UK Government potential restriction on international students – what this means for Higher Education

December 5, 2022 4 Minute Read

By Kirsten Dyer


The UK government is reportedly mooting the idea of restricting the flow of international students as a short-sighted mechanism to control migration*.

This policy could damage one of the UK’s most significant global exports – Higher Education. International students contribute a net minimum of £25.9 billion to the UK economy every year. For context, this the same as crude oil exports, and more than cars and refined oil exports (£22.9 and £18.2 billion respectively). UK Higher Education is world leading. 89 universities feature in the 2023 QS World Rankings, second only to the USA.

Funding from government and tuition fees has fallen in real terms by 19% since 2017/18. It currently costs universities £1,750 to provide each undergraduate degree, a cost which is set to grow to £4,000 by 2024/25 as fees will remain frozen until at least then - a cost growth equivalent to 43% of England tuition fees. If international student fees were to cease, central government funding, tuition fees, or both, would have to increase to cover the funding gap.

This new rhetoric is a sea change to the UK’s International Education Strategy. This strategy actively targets international students, partly to plug the funding gap, but critically to fund the well-known skills gaps in the UK economy. The strategy targeted recruitment of 600,000 international students every year by 2030, which has already been so successful it reached this target 10-years early.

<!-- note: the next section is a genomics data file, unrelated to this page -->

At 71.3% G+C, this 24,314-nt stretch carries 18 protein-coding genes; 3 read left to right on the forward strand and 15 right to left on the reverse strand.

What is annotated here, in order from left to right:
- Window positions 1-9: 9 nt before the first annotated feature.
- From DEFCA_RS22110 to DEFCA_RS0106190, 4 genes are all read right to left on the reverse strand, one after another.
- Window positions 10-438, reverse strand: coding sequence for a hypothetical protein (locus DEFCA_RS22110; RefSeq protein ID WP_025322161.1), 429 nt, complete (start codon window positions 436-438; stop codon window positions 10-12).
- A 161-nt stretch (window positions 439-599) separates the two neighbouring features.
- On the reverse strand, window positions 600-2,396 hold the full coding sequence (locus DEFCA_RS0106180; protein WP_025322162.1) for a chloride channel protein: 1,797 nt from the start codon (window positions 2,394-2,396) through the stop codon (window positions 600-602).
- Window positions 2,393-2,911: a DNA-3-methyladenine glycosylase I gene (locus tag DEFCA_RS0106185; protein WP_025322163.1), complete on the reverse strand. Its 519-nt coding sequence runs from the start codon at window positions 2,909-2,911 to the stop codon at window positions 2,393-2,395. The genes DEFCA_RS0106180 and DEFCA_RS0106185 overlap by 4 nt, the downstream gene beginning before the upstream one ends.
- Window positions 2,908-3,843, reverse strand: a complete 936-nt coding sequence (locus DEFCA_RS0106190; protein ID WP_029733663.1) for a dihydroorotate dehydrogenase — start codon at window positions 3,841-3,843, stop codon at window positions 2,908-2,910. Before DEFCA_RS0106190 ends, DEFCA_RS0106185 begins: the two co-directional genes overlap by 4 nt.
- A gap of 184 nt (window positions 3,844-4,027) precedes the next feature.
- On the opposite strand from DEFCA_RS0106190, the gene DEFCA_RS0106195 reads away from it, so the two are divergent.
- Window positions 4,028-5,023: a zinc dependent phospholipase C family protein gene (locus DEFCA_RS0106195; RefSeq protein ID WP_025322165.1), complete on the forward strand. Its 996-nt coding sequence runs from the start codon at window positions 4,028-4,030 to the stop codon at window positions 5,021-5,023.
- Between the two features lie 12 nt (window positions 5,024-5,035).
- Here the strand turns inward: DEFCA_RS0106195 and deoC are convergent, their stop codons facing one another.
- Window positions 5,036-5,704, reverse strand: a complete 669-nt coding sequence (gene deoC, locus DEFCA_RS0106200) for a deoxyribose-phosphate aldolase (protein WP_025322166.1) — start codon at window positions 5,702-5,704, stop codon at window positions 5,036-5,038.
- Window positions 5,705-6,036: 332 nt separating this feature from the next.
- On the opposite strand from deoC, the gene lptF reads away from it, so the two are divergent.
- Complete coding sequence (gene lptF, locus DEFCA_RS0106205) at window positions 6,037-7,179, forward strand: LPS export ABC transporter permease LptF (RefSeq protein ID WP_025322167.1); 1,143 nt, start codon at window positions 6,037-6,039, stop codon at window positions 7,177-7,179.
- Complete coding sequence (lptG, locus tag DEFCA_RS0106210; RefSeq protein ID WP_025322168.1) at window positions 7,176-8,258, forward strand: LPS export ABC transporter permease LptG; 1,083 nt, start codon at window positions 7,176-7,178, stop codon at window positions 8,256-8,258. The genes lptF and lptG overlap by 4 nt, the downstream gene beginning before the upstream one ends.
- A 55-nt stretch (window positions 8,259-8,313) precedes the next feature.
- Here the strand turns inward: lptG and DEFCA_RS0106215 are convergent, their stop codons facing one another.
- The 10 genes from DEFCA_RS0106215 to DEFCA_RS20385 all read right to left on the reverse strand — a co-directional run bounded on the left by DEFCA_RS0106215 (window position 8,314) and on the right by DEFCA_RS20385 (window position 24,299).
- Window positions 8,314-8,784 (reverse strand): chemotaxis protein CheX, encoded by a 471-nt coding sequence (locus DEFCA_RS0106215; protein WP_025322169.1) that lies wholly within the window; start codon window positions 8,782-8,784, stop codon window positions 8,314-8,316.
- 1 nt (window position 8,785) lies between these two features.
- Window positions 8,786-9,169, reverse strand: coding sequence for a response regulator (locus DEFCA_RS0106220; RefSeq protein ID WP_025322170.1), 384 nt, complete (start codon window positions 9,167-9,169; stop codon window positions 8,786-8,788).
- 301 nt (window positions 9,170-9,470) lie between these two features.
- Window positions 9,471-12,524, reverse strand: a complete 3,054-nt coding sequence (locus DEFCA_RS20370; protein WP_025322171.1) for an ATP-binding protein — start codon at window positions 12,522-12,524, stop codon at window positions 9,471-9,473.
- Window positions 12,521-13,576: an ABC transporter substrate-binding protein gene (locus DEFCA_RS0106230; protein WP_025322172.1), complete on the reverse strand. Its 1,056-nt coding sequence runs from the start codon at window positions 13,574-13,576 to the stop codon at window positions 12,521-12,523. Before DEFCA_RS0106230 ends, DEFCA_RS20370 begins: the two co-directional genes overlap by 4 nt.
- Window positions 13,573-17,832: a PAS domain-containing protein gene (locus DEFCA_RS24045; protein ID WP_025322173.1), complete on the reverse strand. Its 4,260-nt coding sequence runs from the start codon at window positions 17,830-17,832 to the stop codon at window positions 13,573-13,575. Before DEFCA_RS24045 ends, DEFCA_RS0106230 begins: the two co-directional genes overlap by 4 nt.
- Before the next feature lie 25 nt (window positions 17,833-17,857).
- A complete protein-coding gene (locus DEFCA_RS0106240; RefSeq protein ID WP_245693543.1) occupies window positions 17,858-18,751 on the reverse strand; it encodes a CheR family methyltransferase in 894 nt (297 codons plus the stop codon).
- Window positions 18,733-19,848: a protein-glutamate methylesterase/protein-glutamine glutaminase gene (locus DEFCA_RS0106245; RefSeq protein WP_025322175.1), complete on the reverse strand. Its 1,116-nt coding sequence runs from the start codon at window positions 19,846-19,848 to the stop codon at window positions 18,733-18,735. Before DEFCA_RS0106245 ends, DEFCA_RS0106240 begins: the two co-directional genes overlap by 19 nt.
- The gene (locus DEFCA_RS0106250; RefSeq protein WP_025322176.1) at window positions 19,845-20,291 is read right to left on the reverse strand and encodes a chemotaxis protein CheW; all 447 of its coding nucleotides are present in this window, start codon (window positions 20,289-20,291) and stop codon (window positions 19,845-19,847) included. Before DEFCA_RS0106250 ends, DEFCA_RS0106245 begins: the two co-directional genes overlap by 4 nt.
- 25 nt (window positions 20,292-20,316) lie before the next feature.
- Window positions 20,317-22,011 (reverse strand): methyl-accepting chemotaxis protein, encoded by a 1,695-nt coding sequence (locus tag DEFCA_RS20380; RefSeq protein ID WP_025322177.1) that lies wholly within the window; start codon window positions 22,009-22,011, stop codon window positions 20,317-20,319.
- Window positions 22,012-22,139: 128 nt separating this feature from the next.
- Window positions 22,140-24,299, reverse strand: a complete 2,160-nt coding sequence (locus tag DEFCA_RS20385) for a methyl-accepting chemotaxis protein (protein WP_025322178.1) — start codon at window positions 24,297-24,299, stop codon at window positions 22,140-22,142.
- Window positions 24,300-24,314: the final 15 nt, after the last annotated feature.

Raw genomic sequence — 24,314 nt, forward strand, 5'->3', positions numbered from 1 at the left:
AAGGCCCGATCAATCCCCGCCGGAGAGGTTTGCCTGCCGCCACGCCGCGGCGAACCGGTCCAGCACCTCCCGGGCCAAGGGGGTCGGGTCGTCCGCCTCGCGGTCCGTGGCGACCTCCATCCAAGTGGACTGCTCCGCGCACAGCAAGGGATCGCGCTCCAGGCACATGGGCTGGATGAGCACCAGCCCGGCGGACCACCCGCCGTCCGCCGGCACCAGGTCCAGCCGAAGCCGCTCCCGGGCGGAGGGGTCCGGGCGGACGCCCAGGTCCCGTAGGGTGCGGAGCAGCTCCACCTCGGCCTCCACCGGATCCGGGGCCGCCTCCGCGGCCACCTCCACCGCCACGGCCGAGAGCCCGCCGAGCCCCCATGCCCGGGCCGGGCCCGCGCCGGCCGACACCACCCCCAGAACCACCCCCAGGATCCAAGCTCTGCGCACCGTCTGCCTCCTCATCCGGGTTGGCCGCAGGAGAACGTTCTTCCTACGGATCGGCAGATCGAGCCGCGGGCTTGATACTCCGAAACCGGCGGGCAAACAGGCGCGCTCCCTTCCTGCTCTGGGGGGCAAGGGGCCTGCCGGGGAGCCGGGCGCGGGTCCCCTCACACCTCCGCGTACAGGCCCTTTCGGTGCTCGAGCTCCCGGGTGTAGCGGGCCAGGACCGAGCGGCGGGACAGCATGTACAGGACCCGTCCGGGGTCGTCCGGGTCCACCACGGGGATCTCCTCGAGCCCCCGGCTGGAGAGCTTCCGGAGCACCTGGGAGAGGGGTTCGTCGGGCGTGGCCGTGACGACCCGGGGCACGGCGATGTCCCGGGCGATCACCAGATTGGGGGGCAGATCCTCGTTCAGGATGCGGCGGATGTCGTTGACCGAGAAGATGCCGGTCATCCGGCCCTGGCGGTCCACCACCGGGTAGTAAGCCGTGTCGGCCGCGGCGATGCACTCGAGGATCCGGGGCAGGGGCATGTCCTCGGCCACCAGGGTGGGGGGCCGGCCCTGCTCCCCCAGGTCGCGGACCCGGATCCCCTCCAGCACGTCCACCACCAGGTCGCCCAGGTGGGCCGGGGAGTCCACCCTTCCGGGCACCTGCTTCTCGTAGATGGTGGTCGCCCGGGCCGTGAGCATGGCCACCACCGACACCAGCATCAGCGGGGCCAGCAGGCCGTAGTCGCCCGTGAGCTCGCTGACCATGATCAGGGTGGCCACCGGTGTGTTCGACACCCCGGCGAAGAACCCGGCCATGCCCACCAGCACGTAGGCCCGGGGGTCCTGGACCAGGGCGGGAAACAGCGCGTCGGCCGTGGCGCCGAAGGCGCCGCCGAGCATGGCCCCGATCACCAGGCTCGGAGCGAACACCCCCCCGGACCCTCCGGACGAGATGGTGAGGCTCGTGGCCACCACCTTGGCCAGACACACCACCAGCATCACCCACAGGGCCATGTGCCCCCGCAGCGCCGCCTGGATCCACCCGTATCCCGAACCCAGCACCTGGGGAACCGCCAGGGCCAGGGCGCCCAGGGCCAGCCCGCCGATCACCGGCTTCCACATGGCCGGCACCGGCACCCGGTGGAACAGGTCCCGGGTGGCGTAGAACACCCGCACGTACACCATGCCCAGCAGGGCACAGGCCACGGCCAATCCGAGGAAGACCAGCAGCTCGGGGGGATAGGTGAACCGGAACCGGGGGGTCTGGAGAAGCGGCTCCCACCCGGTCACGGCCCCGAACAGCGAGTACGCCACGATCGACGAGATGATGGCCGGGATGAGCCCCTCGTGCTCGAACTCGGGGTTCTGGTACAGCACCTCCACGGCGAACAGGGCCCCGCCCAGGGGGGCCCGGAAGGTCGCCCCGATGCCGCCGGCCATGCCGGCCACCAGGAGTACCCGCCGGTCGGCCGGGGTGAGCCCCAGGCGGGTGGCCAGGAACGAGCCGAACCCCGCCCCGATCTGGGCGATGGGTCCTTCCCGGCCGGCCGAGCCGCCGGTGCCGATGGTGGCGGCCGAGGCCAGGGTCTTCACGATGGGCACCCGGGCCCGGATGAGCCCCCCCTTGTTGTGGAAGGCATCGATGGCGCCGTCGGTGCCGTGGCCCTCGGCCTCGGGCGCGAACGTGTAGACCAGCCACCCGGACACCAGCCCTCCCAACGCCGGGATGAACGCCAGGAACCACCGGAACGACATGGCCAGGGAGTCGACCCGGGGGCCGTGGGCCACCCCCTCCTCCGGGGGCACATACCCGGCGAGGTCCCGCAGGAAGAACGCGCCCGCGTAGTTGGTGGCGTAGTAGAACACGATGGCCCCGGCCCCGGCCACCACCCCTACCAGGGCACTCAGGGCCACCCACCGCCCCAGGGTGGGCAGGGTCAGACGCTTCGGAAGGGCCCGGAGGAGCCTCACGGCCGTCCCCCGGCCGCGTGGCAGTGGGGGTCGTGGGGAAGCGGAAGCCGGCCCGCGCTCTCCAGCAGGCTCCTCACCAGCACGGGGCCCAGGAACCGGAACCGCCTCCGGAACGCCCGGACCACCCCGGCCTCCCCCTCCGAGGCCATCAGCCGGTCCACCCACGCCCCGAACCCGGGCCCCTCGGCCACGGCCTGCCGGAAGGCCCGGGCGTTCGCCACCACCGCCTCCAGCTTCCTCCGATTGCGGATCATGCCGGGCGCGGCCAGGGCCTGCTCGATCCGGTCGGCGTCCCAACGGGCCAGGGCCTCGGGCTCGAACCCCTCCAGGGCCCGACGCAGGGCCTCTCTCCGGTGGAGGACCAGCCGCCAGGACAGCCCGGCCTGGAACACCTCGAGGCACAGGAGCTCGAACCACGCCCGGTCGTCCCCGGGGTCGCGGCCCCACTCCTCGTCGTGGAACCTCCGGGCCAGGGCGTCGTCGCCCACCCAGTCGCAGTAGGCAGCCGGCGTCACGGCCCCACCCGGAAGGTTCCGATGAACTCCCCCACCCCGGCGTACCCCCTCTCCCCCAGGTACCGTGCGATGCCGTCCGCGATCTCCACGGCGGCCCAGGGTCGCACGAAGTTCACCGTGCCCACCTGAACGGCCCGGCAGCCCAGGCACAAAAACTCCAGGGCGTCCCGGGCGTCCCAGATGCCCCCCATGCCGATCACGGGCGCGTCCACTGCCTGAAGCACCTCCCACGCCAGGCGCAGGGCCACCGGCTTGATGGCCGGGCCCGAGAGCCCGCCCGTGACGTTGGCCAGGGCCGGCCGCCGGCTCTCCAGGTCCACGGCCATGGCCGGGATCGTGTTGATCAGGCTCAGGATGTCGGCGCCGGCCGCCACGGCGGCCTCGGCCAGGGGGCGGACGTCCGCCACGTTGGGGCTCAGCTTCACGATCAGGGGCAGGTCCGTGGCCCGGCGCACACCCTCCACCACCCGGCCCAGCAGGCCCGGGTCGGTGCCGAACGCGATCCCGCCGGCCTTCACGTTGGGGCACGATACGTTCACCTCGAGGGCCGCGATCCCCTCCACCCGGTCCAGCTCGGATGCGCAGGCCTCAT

Students from targeted nations have increased the number of dependant visas. However, strict financial checks are carried out before visa applications can be made and there is no guarantee that visas will be extended after the 2–3-year graduate route post-qualification, though increasing the skilled workforce is the ultimate target.

While the UK is a major draw to international students the vast majority, 97.5% leave after their visas expire and they have completed their higher education. This highlights the minimal risk international students present and how the rhetoric does not match up to the reality. Despite rhetoric, reducing international student numbers will not address the fundamental shortage in PBSA. With forecasts suggesting by 2035 an additional 358,000 places in higher education could be needed due to demographic and participation rate trends in domestic students alone, and the current annual delivery of beds is significantly under the number required to deal with this demand and is falling.

Limiting international students’ opportunity to study at UK universities will damage the UK’s higher education sector. It will reduce the economic contribution this cohort bring to the economy, impact university funding and have a significant effect on the global brand of the country.


Sources: ONS, ONS UK trade September 2022, Higher Education Policy Institute Demand for Higher Education to 2035, Russell Group - A new funding package for high-quality education May 2022, QS

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